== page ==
Certain jurisdictions require a license to purchase, hold, enforce or sell residential mortgage loans. Residential currently owns its loans in Delaware statutory trusts with a nationally-chartered bank as the trustee. Therefore, it does not hold any such licenses. Because Residential has contributed its acquired sub-performing and non-performing residential mortgage loans to wholly-owned trusts whose trustee is a nationally-chartered bank, it may be exempt from state licensing requirements. However, there is no assurance that Residential will ever seek or be required to obtain such licenses or, if obtained, that it will be able to maintain them. Residential's failure to obtain or maintain such licenses could restrict its ability to invest in loans in these jurisdictions if such licensing requirements become applicable. If Residential's subsidiaries obtain the required licenses, any trust holding loans in the applicable jurisdictions may transfer such loans to such subsidiaries, resulting in these loans being held by a state-licensed entity. There can be no assurance that Residential will be able to obtain the requisite licenses in a timely manner or at all or in all necessary jurisdictions, or that the use of the trusts will reduce the requirement for licensing, any of which could limit its ability to invest in residential mortgage loans in the future and have a material adverse effect on Residential. If these risks are realized by Residential, our ability to generate incentive management fees could be harmed and our results of operations and financial condition could be materially and adversely affected.

The availability of portfolios of single-family residential properties for purchase on favorable terms may decline as market conditions change, our industry matures and/or additional purchasers for such portfolios emerge, and the prices for such portfolios may increase, any of which could materially and adversely affect us.

In recent years, there has been an increase in supply of single-family residential property portfolios available for sale. Because Residential operates in an emerging industry, market conditions may be volatile, and the prices at which portfolios of single-family residential properties can be acquired may increase from time to time, or permanently, due to new market participants seeking such portfolios, a decrease in the supply of desirable portfolios or other adverse changes in the geographic areas that we may target from time to time. For these reasons, the supply of single-family residential properties that Residential may acquire may decline over time, which could materially and adversely affect Residential.

Portfolios of properties that Residential has acquired or may acquire may include properties that do not fit its investment criteria, and divestiture of such properties may be costly or time consuming or both, which may adversely affect its operating results.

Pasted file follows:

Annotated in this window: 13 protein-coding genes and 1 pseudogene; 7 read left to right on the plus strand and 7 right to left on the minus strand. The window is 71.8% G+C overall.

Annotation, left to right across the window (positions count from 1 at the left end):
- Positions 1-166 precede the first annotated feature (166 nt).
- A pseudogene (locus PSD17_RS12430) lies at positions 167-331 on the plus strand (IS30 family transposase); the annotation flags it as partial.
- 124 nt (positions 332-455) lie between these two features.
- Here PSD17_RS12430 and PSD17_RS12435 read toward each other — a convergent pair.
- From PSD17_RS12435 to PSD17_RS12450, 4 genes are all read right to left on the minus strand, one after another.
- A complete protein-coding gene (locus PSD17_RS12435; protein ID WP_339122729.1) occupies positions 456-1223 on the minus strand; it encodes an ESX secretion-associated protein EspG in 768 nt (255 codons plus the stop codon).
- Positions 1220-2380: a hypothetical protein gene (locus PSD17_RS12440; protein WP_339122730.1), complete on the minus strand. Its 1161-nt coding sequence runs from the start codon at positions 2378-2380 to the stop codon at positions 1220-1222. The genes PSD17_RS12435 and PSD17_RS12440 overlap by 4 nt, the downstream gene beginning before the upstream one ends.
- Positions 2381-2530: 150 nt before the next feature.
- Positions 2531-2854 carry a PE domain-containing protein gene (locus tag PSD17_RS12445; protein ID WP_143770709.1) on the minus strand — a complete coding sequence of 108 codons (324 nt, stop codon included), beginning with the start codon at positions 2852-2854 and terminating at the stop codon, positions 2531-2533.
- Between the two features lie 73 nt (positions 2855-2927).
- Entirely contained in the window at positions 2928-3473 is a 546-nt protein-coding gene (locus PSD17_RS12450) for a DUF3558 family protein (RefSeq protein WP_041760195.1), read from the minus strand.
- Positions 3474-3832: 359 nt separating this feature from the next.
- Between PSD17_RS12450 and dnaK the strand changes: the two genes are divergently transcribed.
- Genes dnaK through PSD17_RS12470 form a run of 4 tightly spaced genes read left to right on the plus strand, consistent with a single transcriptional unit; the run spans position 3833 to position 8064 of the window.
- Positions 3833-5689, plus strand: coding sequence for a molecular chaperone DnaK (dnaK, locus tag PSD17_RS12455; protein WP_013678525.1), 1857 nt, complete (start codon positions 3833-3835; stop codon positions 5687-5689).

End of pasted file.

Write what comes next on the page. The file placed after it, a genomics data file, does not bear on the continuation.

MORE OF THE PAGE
Residential acquired, and expects to continue to acquire, portfolios of single-family residential properties, many of which are, or will be, subject to existing leases. To the extent the management and leasing of such properties has not been consistent with its property management and leasing standards, Residential may be subject to a variety of risks, including risks relating to the condition of the properties, the credit quality and employment stability of the tenants and compliance with applicable laws, among others. In addition, financial and other information provided to Residential regarding such portfolios during our due diligence may be inaccurate, and Residential may not be able to obtain relief under contractual remedies, if any. If Residential concludes that certain properties acquired as part of a portfolio do not fit its investment criteria, it may decide to sell such properties and may be required to renovate the properties prior to sale, to hold the properties for an extended marketing period and/or sell the property at an unfavorable price, any of which could materially and adversely affect Residential.

28


(table of contents)


The supply of sub-performing and non-performing loans may decline over time as a result of higher credit standards for new loans and/or general economic improvement and the prices for sub-performing and non-performing loans may increase, which could materially and adversely affect Residential.

Over the last several years, there has been an increase in supply of sub-performing and non-performing loans available for sale. However, in response to the economic crisis, the origination of jumbo, subprime, Alt-A and second lien residential mortgage loans has dramatically declined as lenders have increased their standards of credit-worthiness in originating new loans and fewer homeowners may go into sub-performing or non-performing status on their residential mortgage loans. In addition, the prices at which sub-performing and non-performing loans can be acquired may increase from time to time, or permanently, due to the entry of new participants into the distressed loan marketplace or a lower supply of sub-performing and non-performing loans in the marketplace. For these reasons, along with the general improvement in the economy, the supply of sub-performing and non-performing residential mortgage loans that Residential may acquire may decline over time and could materially and adversely affect Residential. If these risks are realized by Residential, our ability to generate incentive management fees could be harmed and our results of operations and financial condition could be materially and adversely affected.